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It is true that I receive and answer many letters from other girls, but oh! the difference! These are all old friends from Chicago, chiefly nurses I met while an interne at Cook County Hospital. They are all very nice to me and I would indeed be ungrateful were I to neglect their letters now. When I write to them, I write merely as a friend. When I write you, it’s different. I could never be satisfied to have you merely as a friend or even a cousin. No, you’re reserved for the queenship of my heart. Sorry to hear about the conceited doctor at the dance you went to. There are always fools wherever you go and a conceited person is invariably a fool. Please don’t t~Ink that all college men are like him, for you know they’re not. !~y college friends were among the finest ch~ps I ever met. Just look at the proportion of college men in the service,- why, there’s no other bunch near them, and I’m indeed proud to know that the medical professloz stands first, as ever, in offering its service to Uncle Sam. So Miss ~cKeon receives letters from Major Hardie. You kno’~ _he ’~ no longer with our division, but is back somewhere. Haven’t seen him for over three months. I hope l$~iss .~cl(eon is not taking him too seriously for I’ve since learned from others that he’s engaged to be married. A2 long as it’s only innocent pleasure they derive from their le°tters, I wouldn’t tell her this. But if you think she~ going too far, you’d better. Personally~ from what little I k~ow of h~m, he’s a splendid chap nnd a man any woman oug~ht to feel proud You tell me to discount ninety percent o~ the things Stella ~rote about you,- I won’t. I know she’s a true friend of youths and of mine. And I know she~s tellin~ me the t~:~th. ~o I believe her and could go on a~dZ~g m~ own adjectives to her~. Yes~ I keep w~.rz and as regards socks and sweaters lasting only a week in the trenche~, that’s not true. Besides, I~;m not in the tre:~ches nor do I have to face all the hardships of the To:~ies. At times they do have a pretty rough time, ~hile I’ve had very "little to complain abou~ compa~’ed to what they’re up against. I’ve. more than sufflcient socks, etc. In fact, my kit is too heavy and I’m continually giving stuff away and lightening it So please ~st keep on writing me Th~t~ s all I want while ou~ here. Afterwards - well, that’s a horse of another color. "I warn you I shall demand a great deal of you in the future. You remember the knee ws.~ers you sent me? Haven’t worn them yet and cau’t find a man who’ll take them. They all agree their knees keep warm: Perhaps I’ll find some jock who,ll have cold knees and won’t be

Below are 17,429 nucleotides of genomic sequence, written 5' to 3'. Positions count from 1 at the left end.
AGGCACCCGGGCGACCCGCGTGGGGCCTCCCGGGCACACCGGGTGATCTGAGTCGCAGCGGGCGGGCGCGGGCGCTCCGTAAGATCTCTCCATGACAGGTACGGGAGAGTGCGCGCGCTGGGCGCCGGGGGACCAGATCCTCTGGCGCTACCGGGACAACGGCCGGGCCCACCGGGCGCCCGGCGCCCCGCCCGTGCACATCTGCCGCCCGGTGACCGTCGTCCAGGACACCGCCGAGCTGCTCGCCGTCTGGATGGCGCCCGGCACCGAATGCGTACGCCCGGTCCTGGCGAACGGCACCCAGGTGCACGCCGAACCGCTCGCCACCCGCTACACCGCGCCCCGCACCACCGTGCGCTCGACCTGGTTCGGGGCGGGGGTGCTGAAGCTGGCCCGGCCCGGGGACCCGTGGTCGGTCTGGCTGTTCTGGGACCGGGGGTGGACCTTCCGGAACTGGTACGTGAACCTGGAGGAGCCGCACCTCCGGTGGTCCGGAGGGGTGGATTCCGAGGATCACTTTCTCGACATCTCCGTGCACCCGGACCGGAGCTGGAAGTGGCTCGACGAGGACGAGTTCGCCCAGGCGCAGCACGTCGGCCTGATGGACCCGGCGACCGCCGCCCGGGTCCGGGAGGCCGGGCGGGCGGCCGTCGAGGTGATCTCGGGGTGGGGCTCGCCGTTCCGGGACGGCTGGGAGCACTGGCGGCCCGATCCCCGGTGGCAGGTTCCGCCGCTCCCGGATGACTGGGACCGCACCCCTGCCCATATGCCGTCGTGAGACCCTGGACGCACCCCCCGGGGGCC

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insulted if i give them to him. Who can tell? And even as ! write i hear the bagpipes and Highlanders marching by. You must forgive me my very brief note I wrote you when visiting A1 Barnett ~hree days ago. But only had a minute to spare and merely wanted you to know I was O.K. My last real letter to you was on the fourth. At that time I was still in Paris, though A1 had left the day before. The J~xt ~orning I too left Paris. I passed through Amiens and by 2:30 arrived at A1 Barnett’s hospital. A1 met me at the station. I had a fine time there. I knew al~ost all the doctors and some of the~ nurses a~d they all made me feel right at home. I slept there overnight~ then went to Boulogne (not far away). ! did a little shoppiog and incidentally send ho~.~e a draft of 2,300 francs ($400) to my account. I’m getting richl Then ! went back to Al’s and stayed there till evenlr~. At 10:00 P.~. I got aboard a train and reached Amiens ~t 2:00 A.~. As my next train left at 6:00 A.M., I merely went to the offlcer~’ club in Amiens and t~led to sleep In a ~;~ir for a couple of hours, then had breakfa~t at ~00 A.~. Soo~ I was on the train crawling along toward my ~t~tion. I reached the town, learned where ~y battalion wa~, and started to walk t~ fo~teen kilometers or so ~ I coulCn’t get a llft. (A kilomete~ is ~oou~ ~~,-~-eig~Ls of ~. ~nile I hadn’t walked far w~n along came ~ general~2 Limousine. I didn’t see anyone In~ide, so ~topped the chauffeur and told him to drive me to the medical d~.~~oto~. He consented, though I could see he wondered ~ho the devil I was $o stop a general’s car l_~ ~~. go he drove me in state over [~Ji~eters. I~ll along Tommies and officers of various ranks saluted ~.e~ or r%ther the car, as they nat~ally thought a gsneral was inside. Had they but known ’t~as only a l!eutenant~ I chuckled as we drove along. I reported to the med~.c&l director, then hoofed it tke rest. of the It ~.as fine ge~tinE back to ~ battalion f.or they’re all good friend,s of mine ~nd as nice a bunch as you evem saw. You’ve got to hand !t to the Irish for geniality and ~ospit £1it ~. Have been busy ever since fixing up my aid post, holdif~ sick par~.£es and tending to my mail, etc. I’m simply b~ied out of sight by all .the parcels and magazines and letters. I l~ven~t had ti~ yet to even thi~ of replying to anTone but you. You and my folks come first all the time. Tl~ others I’ll answer as soon as possible. It’ll be a long time before I’m caught up. My battalion is in the same sector as when I left. It Is very quiet and !~ve hardly bmard a shot. It’s